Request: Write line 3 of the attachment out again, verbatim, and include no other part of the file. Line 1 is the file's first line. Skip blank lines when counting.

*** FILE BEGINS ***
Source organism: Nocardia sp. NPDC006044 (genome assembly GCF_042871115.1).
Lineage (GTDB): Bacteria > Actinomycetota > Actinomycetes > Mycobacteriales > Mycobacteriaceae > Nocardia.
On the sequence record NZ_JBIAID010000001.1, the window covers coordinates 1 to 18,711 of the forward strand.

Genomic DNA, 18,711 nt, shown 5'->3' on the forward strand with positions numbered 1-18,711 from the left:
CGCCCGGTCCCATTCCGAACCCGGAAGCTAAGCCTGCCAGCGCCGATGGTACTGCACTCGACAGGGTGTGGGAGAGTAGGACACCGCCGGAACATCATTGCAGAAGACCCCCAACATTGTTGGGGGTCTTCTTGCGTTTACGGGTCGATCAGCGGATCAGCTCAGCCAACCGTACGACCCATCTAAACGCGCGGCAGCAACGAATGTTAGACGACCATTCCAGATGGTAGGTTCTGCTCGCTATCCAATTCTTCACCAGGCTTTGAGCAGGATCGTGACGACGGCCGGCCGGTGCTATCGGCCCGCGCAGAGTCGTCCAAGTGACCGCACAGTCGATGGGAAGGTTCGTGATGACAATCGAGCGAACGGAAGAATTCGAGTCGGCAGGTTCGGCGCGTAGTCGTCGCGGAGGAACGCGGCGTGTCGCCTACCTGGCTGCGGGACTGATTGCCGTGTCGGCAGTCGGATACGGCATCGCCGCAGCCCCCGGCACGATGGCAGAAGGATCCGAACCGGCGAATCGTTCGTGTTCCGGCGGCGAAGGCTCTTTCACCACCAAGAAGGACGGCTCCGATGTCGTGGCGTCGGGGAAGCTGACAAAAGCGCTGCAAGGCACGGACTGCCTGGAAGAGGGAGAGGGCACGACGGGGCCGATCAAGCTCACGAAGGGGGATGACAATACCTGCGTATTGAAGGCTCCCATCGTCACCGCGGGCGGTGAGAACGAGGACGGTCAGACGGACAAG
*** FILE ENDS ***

On the sequence record NZ_JBIAID010000001.1, the window covers coordinates 1 to 18,711 of the forward strand.